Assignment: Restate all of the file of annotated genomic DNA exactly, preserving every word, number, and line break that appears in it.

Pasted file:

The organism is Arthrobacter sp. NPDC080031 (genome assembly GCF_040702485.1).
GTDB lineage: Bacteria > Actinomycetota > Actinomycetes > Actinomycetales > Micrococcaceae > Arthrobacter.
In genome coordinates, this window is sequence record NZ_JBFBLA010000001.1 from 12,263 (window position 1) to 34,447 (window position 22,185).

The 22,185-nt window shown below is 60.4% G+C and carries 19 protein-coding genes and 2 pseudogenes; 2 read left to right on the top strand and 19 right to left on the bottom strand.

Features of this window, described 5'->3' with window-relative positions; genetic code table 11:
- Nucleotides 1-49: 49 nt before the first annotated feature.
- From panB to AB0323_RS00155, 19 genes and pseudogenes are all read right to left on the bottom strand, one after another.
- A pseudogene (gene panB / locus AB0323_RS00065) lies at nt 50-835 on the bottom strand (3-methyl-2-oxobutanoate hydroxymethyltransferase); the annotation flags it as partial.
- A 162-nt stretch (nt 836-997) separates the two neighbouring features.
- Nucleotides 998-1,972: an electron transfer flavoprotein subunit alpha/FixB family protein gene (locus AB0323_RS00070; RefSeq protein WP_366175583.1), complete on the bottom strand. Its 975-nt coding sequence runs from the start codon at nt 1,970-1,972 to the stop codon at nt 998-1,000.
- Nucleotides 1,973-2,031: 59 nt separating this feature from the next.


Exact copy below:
The organism is Arthrobacter sp. NPDC080031 (genome assembly GCF_040702485.1).
GTDB lineage: Bacteria > Actinomycetota > Actinomycetes > Actinomycetales > Micrococcaceae > Arthrobacter.
In genome coordinates, this window is sequence record NZ_JBFBLA010000001.1 from 12,263 (window position 1) to 34,447 (window position 22,185).

The 22,185-nt window shown below is 60.4% G+C and carries 19 protein-coding genes and 2 pseudogenes; 2 read left to right on the top strand and 19 right to left on the bottom strand.

Features of this window, described 5'->3' with window-relative positions; genetic code table 11:
- Nucleotides 1-49: 49 nt before the first annotated feature.
- From panB to AB0323_RS00155, 19 genes and pseudogenes are all read right to left on the bottom strand, one after another.
- A pseudogene (gene panB / locus AB0323_RS00065) lies at nt 50-835 on the bottom strand (3-methyl-2-oxobutanoate hydroxymethyltransferase); the annotation flags it as partial.
- A 162-nt stretch (nt 836-997) separates the two neighbouring features.
- Nucleotides 998-1,972: an electron transfer flavoprotein subunit alpha/FixB family protein gene (locus AB0323_RS00070; RefSeq protein WP_366175583.1), complete on the bottom strand. Its 975-nt coding sequence runs from the start codon at nt 1,970-1,972 to the stop codon at nt 998-1,000.
- Nucleotides 1,973-2,031: 59 nt separating this feature from the next.